In a recent IDG Network World article, author Lucian Constantin points to research by the University of Pennsylvania, INRIA, CNRS and Universite de Lorraine that exposes a serious implementation weakness in public key cryptography.
In their snappily titled paper (“a kilobit hidden SNFS discrete logarithm computation”), the team determines that the standardization of key elements of popular cryptographic algorithms (such as Diffie-Hellman and RSA) means that the primes used to generate the algorithms could have been intentionally back-doored, without our knowledge.
The existence of the back-door is brought about by a basic lack of true randomness. The net effect of which was a significant reduction in the security of the algorithm.
Researchers warn that many 1024-bit keys used to secure communications on the internet today might be based on prime numbers that have been intentionally back-doored in an undetectable way.
Many public-key cryptography algorithms that are used to secure web, email, VPN, SSH and other types of connections on the internet derive their strength from the mathematical complexity of discrete logarithms — computing discrete logarithms for groups of large prime numbers cannot be efficiently done using classical methods. This is what makes cracking strong encryption computationally impractical.
Most key-generation algorithms rely on prime parameters whose generation is supposed to be verifiably random. However, many parameters have been standardized and are being used in popular crypto algorithms like Diffie-Hellman and DSA without the seeds that were used to generate them ever being published. That makes it impossible to tell whether, for example, the primes were intentionally “back-doored” — selected to simplify the computation that would normally be required to crack the encryption.
The research team created a back-doored 1024-bit Diffie-Hellman prime and demonstrated how easy (relatively speaking) it was to crack, compared to a truly random prime.
This has some pretty wide-ranging implications for public key encryption. Short-cutting the generation of truly random primes is a common practice. Unfortunately, the generation of weak primes is, for all intents and purposes, undetectable.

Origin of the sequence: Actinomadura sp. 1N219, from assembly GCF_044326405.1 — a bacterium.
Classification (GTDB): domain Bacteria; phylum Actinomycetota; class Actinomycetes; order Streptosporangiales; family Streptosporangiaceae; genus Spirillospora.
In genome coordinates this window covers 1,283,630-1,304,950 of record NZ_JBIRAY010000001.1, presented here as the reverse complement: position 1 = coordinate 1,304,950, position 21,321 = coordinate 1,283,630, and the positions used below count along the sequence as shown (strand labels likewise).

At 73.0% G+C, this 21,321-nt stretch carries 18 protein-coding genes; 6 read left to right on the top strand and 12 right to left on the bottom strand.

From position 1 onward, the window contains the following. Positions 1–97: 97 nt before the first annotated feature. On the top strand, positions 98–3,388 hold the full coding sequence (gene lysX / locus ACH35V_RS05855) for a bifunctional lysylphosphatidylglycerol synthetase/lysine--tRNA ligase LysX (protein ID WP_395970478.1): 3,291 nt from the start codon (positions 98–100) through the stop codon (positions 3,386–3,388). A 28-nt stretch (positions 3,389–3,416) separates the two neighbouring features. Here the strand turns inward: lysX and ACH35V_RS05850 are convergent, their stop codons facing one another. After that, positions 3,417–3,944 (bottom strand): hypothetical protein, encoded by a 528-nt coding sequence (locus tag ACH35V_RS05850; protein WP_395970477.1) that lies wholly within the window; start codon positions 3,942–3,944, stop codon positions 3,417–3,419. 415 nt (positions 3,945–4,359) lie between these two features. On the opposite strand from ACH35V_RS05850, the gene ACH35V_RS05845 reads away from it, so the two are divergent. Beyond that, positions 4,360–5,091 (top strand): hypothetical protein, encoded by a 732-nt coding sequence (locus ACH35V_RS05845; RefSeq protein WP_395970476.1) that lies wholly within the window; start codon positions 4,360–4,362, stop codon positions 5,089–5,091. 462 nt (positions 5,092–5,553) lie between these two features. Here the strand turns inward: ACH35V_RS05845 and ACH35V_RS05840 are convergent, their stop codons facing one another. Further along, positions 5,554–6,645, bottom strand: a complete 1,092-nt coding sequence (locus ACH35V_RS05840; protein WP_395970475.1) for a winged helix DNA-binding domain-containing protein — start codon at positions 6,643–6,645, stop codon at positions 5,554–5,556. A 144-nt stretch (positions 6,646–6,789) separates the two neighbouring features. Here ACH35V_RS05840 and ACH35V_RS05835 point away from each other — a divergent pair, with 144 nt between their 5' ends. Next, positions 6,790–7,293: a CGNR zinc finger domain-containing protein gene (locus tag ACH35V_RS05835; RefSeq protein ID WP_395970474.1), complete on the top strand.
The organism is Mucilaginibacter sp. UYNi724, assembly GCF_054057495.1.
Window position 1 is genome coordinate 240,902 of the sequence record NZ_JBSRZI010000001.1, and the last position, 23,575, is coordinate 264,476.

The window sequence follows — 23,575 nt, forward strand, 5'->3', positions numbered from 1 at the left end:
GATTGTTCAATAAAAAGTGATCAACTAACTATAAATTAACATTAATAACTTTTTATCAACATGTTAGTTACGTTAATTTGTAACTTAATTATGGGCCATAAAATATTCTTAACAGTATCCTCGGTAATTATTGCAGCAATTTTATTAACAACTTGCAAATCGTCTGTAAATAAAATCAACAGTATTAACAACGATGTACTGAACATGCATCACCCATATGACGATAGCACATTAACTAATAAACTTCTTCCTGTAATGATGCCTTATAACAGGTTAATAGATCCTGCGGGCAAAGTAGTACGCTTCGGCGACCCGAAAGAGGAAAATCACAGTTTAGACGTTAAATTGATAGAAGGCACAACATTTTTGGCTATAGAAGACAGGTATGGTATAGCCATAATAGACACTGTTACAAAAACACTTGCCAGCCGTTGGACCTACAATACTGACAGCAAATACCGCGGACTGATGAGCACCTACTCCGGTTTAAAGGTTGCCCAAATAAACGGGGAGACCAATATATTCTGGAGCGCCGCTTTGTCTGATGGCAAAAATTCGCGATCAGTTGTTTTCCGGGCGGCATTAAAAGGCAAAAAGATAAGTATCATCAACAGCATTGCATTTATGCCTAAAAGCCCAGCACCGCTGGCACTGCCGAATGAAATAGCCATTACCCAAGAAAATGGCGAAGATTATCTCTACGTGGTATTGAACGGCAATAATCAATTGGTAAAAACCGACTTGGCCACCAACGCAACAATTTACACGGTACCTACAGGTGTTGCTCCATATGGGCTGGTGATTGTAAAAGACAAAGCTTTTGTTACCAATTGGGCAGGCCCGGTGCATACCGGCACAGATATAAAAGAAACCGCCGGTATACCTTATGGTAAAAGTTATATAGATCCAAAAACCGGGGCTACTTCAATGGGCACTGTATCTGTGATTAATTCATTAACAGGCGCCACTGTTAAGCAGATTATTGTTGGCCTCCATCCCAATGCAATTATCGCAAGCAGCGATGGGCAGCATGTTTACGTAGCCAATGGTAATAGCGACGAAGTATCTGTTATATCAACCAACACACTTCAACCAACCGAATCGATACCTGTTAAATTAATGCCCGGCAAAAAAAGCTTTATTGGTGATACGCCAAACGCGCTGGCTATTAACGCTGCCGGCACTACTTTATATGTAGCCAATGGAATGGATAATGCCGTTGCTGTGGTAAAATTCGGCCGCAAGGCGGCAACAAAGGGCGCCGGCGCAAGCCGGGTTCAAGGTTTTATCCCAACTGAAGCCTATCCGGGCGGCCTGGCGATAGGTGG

This means that so-called secure communications could have an inherent, undetectable weakness. One that only comes to light when the crypto is cracked.
Back in 2013, Edward Snowden suggested that the NSA was able to decrypt a significant percentage of VPN traffic. Given the wide-spread practice of using a small number of standardized primes within cryptography, it’s easy to see why.
In the 2015 paper, Imperfect Forward Secrecy: How Diffie-Hellman fails in practice, it is estimated that cracking a single 1024-bit group would allow for passive eavesdropping on one in five popular HTTPS sites. Breaking a second group would allow for decryption of traffic to two-thirds of IPSec VPNs and a quarter of SSH servers.
Predictability is the enemy of security
When it comes to cryptography, entropy (randomness) is the key to security. Predictability is the enemy of secure cryptography, as the entire cryptographic system is only as strong as the source of randomness used to generate the primes.
However, not all sources of randomness are the same. Random number generators come in two basic forms: software and hardware. Software solutions are not capable of providing true randomness as they are based on deterministic computer programs.
Most hardware random number generators rely on classical physics to produce what looks like a random stream of bits. However, in reality, determinism is hidden behind complexity. For truly random numbers, you need to look to quantum physics.
To find out more about quantum random number generation and quantum cryptography, contact IDQ direct on +41 22 301 83 71 or email firstname.lastname@example.org